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National Research Council calls for open exchange of research

A National Research Council committee co-chaired by Lehigh President Alice P. Gast Thursday called for the creation of a high-level national commission that would bring together leaders of the scientific research and national security communities.

“We believe it’s incredibly important for the research and security communities to communicate, collaborate and to understand one another better,” Gast said during a National Academies press conference in Washington, D.C.

In its report on "Science and Security in a Post 9/11 World," the National Research Council—the principal operating agency of the National Academy of Sciences and the National Academy of Engineering—recommended that the United States ensure the free exchange of unclassified research.

Citing the global nature of scientific research, the report also called on the U.S. government and universities to continue encouraging and welcoming international scholars and researchers.

“Science thrives when there is a free exchange of information and when scientists and engineers (embodying that information) are able to cross borders to train, collaborate and share knowledge,” the report’s executive summary stated.

Gast presented the recommendations at the press conference along with co-chair Dr. Jacques S. Gansler, former U.S. undersecretary of defense and vice president for research at the University of Maryland, College Park.

To download an mp3 podcast of the press conference, click here.

The National Research Council report recommends that the federal government create a Science and Security Commission that would be co-chaired by the national security adviser and the director of the White House Office of Science and Technology Policy. The commission would include representatives from academic research institutions and national security agencies, and would review policies regarding the exchange of information and the participation of foreign-born scientists and students in research.

“We do need to institutionalize the dialogue,” Gast said in an interview following the press conference. “It’s clear that when we work together, the science and the security communities can understand the issues much better. And we need that level of communication in order to get the balance between science and security right.”

According to the executive summary: “Many in the intelligence community do not understand the importance of foreign students and scholars, the extensive nature and benefits of international collaboration in science, and the need for open scientific communication. Many in the university community do not understand the concerns of the intelligence community about academic research and communication or the responsibilities and limits that regulations such as export controls and select agents can place on researchers.”

In addition to the high-level commission, Gast suggested that it is important to bring people from the science and security communities together at all levels, including faculty taking sabbaticals or fellowships in security agencies, and security personnel coming to campuses to learn about university research.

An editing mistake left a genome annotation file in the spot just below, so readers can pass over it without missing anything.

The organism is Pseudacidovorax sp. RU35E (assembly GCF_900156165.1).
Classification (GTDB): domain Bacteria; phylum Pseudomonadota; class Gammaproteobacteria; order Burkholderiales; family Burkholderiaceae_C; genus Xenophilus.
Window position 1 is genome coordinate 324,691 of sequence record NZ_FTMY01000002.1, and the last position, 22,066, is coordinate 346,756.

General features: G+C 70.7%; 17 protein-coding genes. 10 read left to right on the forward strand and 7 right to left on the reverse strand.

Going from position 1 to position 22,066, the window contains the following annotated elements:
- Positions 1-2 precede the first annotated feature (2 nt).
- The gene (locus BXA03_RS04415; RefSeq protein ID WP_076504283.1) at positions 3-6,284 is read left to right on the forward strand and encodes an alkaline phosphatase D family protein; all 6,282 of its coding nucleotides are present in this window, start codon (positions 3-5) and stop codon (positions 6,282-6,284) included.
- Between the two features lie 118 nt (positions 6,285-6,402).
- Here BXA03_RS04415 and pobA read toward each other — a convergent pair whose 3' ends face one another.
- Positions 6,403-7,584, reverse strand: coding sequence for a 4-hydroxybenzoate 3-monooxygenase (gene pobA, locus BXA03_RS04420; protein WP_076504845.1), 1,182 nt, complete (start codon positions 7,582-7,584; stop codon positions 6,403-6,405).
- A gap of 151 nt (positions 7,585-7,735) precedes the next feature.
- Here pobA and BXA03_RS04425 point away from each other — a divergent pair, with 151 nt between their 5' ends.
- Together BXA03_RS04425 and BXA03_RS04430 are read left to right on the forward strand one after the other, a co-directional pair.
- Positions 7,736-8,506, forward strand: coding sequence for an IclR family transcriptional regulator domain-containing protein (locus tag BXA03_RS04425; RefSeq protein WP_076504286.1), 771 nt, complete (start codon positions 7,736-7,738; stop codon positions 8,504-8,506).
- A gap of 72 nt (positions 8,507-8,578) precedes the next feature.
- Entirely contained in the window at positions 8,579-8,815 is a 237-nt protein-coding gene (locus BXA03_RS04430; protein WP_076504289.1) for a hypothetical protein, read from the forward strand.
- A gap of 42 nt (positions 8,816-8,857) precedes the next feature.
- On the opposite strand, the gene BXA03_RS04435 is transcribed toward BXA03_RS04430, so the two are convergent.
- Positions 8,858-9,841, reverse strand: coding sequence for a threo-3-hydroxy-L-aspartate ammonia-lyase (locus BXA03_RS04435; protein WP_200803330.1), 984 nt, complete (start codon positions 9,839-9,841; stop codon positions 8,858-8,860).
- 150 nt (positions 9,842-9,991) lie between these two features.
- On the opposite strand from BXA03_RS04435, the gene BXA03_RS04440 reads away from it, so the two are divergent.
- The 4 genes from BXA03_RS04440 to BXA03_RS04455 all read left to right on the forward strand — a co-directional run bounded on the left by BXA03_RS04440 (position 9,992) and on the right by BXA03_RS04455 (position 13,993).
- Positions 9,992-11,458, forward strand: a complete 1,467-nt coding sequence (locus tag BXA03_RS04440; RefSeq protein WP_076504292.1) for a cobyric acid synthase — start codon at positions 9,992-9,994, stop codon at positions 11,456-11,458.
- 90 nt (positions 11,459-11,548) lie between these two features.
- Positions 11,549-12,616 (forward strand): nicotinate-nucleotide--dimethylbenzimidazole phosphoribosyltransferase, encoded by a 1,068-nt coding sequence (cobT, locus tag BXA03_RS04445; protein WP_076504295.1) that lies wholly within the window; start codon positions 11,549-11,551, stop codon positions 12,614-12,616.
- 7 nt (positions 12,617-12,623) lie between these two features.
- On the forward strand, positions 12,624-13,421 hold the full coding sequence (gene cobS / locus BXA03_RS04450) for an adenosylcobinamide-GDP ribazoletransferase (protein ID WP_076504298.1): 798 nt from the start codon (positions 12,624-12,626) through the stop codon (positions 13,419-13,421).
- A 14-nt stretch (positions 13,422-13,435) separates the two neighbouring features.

The need to preserve the open exchange of unclassified research information is one of the key findings of the report, Gast said.

“Overwhelmingly, we feel that openness for our research enterprises is extremely important. That’s how our research thrives,” she said. “You publish your results, other people check them, test them, and build upon them. They take what you found and they get an idea and do something different.

“It’s that exchange, those conferences, those dialogues, those papers, and those visits by colleagues that really propel the innovation and creativity that have made our country so strong and made our research enterprise so strong,” Gast added. “And many, many of those are international collaborations now.”

While some of the restrictions placed on foreign students and scholars in the wake of the 9/11 terrorist attacks have been eased, the report recommends that, “whenever possible,” policies and practices should “encourage the free movement of foreign students and scholars to scholarly/scientific conferences and to meetings in the United States and elsewhere.”

“We do think there is definite room for improvement,” Gast said. “There are still many difficult situations ... The fact that organizations have moved their international conferences to locations outside the U.S. in order to avoid the problems is still a grave concern, because we will lose the opportunity to host these important meetings.

The committee held four regional meetings in 2006 to gather information from those in the science and security fields. The study was sponsored by the National Institutes of Health, the U.S. Department of Health and Human Services, and the National Science Foundation.

--Jack Croft

Posted on Friday, October 19, 2007

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